Dreams and History: The Interpretation of Dreams from Ancient Greece to Modern Psychoanalysis
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Dreams and History: The Interpretation of Dreams from Ancient Greece to Modern Psychoanalysis
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Steve Oberhelman Search for more papers by this author. Tools Request permission Export citation Add to favorites Track citation. Dreams are universal, but their perceived significance and conceptual framework change over time. This book provides new perspectives on the history of dreams and dream interpretation in western culture and thought. Dreams and History contains important new scholarship on Freud's Interpretation of Dreams and subsequent psychoanalytical approaches fro What is a dream?
Dreams and History contains important new scholarship on Freud's Interpretation of Dreams and subsequent psychoanalytical approaches from distinguished historians, psychoanalysts, historians of science and anthropologists. This collection celebrates and evaluates Freud's landmark intellectual production, whilst placing it in historical context. A modern view of psychoanalysis, it also discusses the controversial idea of the role of the external world on the shaping of unconscious mental contents. In highly accessible language it proceeds through a series of richly illustrated case studies, providing new source materials and debates about the causes, meanings and consequences of dreams, past and present: from Victorian anthropological exploration of ancient Greek dream sources to peasant interpretation of dream-life in communist Russia; from concepts of the dream in sixteenth-century England to visual images in nineteenth-century symbolist painting in France.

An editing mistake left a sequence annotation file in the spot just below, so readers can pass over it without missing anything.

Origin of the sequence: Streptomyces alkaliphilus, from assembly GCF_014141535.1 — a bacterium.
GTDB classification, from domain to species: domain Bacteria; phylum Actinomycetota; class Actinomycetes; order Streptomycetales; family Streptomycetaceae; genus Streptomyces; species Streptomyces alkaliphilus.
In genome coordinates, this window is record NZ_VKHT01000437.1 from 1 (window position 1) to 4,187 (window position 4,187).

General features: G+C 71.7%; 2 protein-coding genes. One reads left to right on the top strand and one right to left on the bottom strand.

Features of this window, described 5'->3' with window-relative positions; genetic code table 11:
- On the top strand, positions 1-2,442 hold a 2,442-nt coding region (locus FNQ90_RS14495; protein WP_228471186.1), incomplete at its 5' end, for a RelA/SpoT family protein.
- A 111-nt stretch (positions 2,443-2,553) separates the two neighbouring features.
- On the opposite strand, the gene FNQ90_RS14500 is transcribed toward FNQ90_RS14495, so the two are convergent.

Dreams and History will fascinate those interested not only in psychoanalysis and history, but also arts, culture, humanities and literature.
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Other Editions 5. Friend Reviews. To see what your friends thought of this book, please sign up. To ask other readers questions about Dreams and History , please sign up. Lists with This Book. This book is not yet featured on Listopia. Community Reviews. Jung believed the psyche to be a self-regulating organism in which conscious attitudes were likely to be compensated for unconsciously within the dream by their opposites.
The self aspires to tell the ego what it does not know, but it should. This dialogue involves fresh memories, existing obstacles, and future solutions. Jung proposed two basic approaches to analyzing dream material: the objective and the subjective. Jung argued that the subjective approach is much more difficult for the dreamer to accept, but that in most good dream-work, the dreamer will come to recognize that the dream characters can represent an unacknowledged aspect of the dreamer. Thus, if the dreamer is being chased by a crazed killer, the dreamer may come eventually to recognize his own homicidal impulses.